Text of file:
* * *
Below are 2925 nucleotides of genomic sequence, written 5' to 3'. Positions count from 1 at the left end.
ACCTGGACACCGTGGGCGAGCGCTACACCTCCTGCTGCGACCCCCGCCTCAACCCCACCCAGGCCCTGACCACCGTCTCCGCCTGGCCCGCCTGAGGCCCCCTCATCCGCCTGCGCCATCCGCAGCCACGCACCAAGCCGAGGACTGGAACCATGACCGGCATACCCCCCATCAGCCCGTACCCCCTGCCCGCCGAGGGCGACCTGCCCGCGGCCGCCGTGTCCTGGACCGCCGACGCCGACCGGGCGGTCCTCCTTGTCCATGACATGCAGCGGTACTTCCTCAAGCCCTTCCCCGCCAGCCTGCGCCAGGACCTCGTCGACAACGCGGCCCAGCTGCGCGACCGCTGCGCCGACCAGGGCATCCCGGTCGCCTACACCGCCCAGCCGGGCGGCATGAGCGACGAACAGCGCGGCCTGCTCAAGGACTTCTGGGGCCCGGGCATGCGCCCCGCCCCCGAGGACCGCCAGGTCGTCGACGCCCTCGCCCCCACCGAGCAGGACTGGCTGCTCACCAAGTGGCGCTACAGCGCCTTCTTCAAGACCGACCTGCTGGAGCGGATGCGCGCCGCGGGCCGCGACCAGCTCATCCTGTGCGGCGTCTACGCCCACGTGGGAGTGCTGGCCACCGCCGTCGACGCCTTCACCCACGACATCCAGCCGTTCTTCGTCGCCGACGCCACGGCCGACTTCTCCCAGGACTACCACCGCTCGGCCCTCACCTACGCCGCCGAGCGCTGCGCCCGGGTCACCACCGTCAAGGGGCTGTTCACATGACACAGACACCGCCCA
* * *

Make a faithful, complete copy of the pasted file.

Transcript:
Below are 2925 nucleotides of genomic sequence, written 5' to 3'. Positions count from 1 at the left end.
ACCTGGACACCGTGGGCGAGCGCTACACCTCCTGCTGCGACCCCCGCCTCAACCCCACCCAGGCCCTGACCACCGTCTCCGCCTGGCCCGCCTGAGGCCCCCTCATCCGCCTGCGCCATCCGCAGCCACGCACCAAGCCGAGGACTGGAACCATGACCGGCATACCCCCCATCAGCCCGTACCCCCTGCCCGCCGAGGGCGACCTGCCCGCGGCCGCCGTGTCCTGGACCGCCGACGCCGACCGGGCGGTCCTCCTTGTCCATGACATGCAGCGGTACTTCCTCAAGCCCTTCCCCGCCAGCCTGCGCCAGGACCTCGTCGACAACGCGGCCCAGCTGCGCGACCGCTGCGCCGACCAGGGCATCCCGGTCGCCTACACCGCCCAGCCGGGCGGCATGAGCGACGAACAGCGCGGCCTGCTCAAGGACTTCTGGGGCCCGGGCATGCGCCCCGCCCCCGAGGACCGCCAGGTCGTCGACGCCCTCGCCCCCACCGAGCAGGACTGGCTGCTCACCAAGTGGCGCTACAGCGCCTTCTTCAAGACCGACCTGCTGGAGCGGATGCGCGCCGCGGGCCGCGACCAGCTCATCCTGTGCGGCGTCTACGCCCACGTGGGAGTGCTGGCCACCGCCGTCGACGCCTTCACCCACGACATCCAGCCGTTCTTCGTCGCCGACGCCACGGCCGACTTCTCCCAGGACTACCACCGCTCGGCCCTCACCTACGCCGCCGAGCGCTGCGCCCGGGTCACCACCGTCAAGGGGCTGTTCACATGACACAGACACCGCCCA